Many of our readers are influencers as well. Others have tried and have yet to succeed. What words of advice would you offer to aspiring influencers, knowing what you know now?
Don’t overthink it. Because being an influencer is in a sense, a full-time job. And the more it feels like a job, the harder it will be to keep up with. So don’t obsess over having professional-level Instagram photos or novel-long captions that are cliche or generic. Just be yourself–document YOU. Use social media as a documenting tool so people get to really know a deeper side of you.
Success is often a matter of perspective. I’ve always resonated with Henry David Thoreau’s quote, “It’s not what you look at that matters, it’s what you see.” How do you see success — or define success — for yourself now?
My definition of success has shifted since starting van life almost two years ago. At the beginning, I measured success by how much my social account was growing. I felt like there was this inner voice in me dying to yell out to the world, “HEY! I’M HERE!”. And a big reason I took to social media was to help me exercise that voice. To be honest, I used to judge influencers and figure they all must secretly be really insecure to need external validation or “likes”. So in a twisted way, I wanted to force myself to break that limiting mindset by doing it myself, even though it was really uncomfortable at first. I’m so, so grateful I did. I learned so much about myself and have a less judgmental outlook on life, now.
Now, growing my Instagram following isn’t how I measure success. I already feel successful because every morning I wake up without the anxiety I once had. In a general sense, my success is maintaining my health, close relationships, and staying committed to my long-term goals. In a business sense, my goal is building out my website so it becomes a full, passive-income site. I want more financial freedom and to continue to inspire van life enthusiasts to try out the lifestyle.
What are your strategies to make room for who and what matters most?
First, you have to be brutally honest with yourself about figuring out who or what does matter most. Don’t get trapped in the “should” mindset of thinking you should make certain people or things a priority simply because they’d want you to. Don’t let guilt or fear of others’ judgement hold you back.
Picture your long-term dream achievement. Then break up the steps to getting there in day-by-day chunks. Once you figure that out, you simply make those things or people a priority.
When I wake up in the morning, my first question is: what can I do today that will make me feel like it was good, productive day by the time I go to bed? Sometimes, one task may take a whole day. But if that task is part of a main goal, then that’s what I focus on. I’ve also learned that sitting at my desk all day, working on my website, is productive and all–but I do need to move! So I’ll do a short workout or make a meal. The difference from me a few years ago though, is that I actually get back to work within a reasonable amount of time. I used to let myself get distracted for hours and find I’d lost a whole day.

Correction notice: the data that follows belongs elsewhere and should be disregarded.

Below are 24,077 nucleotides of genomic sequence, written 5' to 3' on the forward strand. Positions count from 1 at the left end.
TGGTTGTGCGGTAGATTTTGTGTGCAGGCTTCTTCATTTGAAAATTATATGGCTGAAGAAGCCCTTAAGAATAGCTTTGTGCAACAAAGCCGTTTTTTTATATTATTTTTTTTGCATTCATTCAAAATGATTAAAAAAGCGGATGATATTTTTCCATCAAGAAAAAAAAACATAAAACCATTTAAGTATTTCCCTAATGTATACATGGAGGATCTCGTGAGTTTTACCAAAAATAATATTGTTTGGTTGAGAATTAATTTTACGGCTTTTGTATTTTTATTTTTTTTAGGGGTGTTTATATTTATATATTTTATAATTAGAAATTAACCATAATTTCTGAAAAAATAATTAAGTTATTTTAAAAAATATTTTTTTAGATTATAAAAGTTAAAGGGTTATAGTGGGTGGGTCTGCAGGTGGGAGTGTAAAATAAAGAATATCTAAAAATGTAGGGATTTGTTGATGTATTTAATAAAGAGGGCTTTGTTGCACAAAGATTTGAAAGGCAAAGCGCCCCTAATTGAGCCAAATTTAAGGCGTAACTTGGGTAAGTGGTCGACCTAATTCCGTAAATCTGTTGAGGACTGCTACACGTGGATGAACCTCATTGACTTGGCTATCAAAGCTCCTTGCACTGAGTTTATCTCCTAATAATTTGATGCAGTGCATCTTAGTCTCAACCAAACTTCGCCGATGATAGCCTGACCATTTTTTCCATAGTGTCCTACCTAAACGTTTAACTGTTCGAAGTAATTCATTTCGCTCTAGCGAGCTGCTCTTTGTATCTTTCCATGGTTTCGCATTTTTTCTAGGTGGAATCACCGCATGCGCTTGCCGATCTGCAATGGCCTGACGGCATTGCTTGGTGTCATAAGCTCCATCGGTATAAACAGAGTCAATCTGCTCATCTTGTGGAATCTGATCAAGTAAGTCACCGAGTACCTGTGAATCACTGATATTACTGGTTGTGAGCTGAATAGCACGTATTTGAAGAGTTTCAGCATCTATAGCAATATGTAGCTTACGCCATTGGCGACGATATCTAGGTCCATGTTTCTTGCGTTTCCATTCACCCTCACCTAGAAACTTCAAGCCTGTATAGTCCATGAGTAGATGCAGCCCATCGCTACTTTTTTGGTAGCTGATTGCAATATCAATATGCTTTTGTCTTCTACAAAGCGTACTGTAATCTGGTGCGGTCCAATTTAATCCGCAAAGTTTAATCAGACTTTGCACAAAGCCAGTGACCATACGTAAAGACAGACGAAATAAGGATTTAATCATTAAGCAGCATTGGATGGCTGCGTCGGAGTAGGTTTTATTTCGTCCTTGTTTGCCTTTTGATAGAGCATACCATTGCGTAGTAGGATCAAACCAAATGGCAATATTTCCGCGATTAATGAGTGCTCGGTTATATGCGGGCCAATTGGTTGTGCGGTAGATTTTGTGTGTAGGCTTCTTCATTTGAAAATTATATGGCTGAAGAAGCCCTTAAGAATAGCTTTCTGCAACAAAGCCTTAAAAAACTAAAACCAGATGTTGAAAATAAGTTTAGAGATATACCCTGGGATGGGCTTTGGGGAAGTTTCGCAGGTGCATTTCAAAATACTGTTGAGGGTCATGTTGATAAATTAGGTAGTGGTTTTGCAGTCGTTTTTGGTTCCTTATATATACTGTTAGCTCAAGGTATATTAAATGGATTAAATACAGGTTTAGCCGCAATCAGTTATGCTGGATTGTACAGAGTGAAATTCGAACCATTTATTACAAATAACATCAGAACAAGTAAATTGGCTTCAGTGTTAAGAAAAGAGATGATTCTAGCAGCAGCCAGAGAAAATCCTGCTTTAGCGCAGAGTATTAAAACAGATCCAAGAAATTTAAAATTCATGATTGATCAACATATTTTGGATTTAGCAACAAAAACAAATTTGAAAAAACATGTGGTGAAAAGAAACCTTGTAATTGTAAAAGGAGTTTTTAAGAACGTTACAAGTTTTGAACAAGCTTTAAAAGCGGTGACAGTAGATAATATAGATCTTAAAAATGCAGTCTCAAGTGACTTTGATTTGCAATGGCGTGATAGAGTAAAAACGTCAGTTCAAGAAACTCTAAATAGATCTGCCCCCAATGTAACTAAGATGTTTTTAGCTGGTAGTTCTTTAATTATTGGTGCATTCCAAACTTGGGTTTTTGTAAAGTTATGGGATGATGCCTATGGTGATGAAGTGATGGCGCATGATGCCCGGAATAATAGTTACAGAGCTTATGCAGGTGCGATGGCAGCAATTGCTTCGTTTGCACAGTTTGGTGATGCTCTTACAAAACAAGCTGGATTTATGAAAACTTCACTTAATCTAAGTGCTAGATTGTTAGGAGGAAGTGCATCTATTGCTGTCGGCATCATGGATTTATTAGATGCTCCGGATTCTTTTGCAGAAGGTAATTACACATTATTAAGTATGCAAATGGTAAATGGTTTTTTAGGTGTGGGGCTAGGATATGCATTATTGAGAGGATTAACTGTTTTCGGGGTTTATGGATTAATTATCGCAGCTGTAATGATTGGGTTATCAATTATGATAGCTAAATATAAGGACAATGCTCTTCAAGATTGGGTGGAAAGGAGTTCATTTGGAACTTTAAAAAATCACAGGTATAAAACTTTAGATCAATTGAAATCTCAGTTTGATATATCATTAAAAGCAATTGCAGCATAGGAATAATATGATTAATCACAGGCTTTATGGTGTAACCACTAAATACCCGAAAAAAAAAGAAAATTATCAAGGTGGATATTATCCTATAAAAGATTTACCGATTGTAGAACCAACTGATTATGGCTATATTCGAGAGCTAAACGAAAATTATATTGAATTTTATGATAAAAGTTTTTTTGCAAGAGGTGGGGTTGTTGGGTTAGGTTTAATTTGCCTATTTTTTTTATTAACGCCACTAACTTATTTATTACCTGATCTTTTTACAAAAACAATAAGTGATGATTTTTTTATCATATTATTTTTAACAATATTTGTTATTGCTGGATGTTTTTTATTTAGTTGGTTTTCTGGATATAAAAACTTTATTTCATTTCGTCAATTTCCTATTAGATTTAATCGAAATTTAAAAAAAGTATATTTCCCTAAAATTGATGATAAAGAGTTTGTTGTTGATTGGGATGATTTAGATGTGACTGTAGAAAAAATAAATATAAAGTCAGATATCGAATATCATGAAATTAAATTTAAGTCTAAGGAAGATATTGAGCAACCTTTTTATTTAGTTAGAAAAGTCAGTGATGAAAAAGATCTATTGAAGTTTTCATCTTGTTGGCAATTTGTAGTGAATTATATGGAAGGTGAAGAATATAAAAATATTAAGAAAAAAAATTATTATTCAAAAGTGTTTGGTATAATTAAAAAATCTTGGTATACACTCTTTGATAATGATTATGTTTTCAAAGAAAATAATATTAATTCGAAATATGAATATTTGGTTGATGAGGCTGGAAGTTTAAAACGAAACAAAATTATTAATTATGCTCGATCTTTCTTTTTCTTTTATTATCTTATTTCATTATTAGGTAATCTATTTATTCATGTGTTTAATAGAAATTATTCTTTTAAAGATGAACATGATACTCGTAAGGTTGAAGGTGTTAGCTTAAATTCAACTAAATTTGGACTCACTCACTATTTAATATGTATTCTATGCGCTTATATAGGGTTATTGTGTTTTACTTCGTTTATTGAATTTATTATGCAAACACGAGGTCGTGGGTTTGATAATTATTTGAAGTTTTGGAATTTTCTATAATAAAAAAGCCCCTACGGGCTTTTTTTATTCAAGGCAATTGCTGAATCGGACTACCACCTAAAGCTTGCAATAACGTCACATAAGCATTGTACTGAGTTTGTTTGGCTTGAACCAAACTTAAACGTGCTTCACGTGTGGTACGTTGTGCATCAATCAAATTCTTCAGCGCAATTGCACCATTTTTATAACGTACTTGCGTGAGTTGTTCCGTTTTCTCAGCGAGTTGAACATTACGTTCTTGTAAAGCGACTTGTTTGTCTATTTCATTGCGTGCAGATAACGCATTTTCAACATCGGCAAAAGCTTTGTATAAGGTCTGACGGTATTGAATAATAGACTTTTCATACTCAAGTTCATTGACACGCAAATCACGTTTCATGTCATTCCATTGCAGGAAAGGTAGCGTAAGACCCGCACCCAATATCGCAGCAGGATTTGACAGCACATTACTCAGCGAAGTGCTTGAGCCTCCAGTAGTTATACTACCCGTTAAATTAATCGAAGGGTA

How do you reduce or mitigate stress?
I don’t worry about what I can’t control. Over the last couple of years it’s like I’ve developed a switch in my brain that I simply flip. When I find my mind wandering, I just redirect my focus.
I think what makes managing stress a lot easier is when you have a personal project that you’re genuinely excited to work on. It’s really easy to get lost in negativity or other people’s opinions when you don’t feel like you’re working towards something of your own. Starting my own website and learning all about affiliate marketing, and building my brand, has been so exciting and what keeps my mind focused.
I’m going to try a few of your tips, and I’m hopeful our readers will, too. Now it’s time for the big reveal — the moment our readers have been anticipating. What are your “five strategies to cultivate a large & engaged social media community?’ Please share a story or example for each.
1. Branch outside of Instagram to help grow your Instagram following. I’ve had my biggest waves of new Instagram followers through other platforms. I’ve used free tools like HARO (Help a Reporter Out) to get media mentions from big outlets (KAYAK, Mashable, Forbes). I’ve also reached out to influencers in my industry through their website’s contact page to see if they allow guest post contributors. Usually, they do. Once I write a blog post sharing my own van life story, it’s usually shared on their own Instagram pages. Not only do I get new followers that are genuinely interested in my journey, but I make a new influencer connection, too.